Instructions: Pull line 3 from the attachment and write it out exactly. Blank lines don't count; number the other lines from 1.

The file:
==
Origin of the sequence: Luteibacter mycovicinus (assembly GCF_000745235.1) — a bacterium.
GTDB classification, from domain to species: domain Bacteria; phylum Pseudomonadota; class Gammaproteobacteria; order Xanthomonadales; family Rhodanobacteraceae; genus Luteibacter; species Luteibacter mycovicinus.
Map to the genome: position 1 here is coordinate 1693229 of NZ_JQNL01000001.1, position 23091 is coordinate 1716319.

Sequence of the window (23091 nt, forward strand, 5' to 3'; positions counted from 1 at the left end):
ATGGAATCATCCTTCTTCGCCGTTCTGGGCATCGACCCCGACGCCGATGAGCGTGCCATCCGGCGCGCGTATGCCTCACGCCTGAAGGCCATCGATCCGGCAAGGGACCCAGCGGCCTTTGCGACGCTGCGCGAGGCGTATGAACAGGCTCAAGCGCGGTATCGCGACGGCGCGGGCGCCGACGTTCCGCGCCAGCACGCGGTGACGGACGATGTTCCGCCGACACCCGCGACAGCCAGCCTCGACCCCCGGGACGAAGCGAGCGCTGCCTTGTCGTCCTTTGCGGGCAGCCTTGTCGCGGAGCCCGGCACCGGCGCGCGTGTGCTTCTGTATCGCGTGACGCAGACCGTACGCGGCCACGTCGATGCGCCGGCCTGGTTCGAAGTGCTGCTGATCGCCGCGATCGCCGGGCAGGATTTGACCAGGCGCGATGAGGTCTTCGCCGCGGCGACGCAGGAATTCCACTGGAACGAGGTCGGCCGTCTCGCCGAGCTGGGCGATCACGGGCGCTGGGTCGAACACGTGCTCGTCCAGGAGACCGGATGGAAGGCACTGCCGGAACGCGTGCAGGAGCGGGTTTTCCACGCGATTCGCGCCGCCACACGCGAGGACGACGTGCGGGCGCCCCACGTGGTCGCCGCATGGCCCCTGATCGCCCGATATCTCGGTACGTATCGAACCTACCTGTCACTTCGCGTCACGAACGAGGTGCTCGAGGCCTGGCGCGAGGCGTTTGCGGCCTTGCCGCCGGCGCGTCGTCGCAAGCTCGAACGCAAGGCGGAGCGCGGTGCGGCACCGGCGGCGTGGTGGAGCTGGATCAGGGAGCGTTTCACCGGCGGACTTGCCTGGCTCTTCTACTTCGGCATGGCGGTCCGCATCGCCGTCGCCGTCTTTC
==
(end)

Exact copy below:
Map to the genome: position 1 here is coordinate 1693229 of NZ_JQNL01000001.1, position 23091 is coordinate 1716319.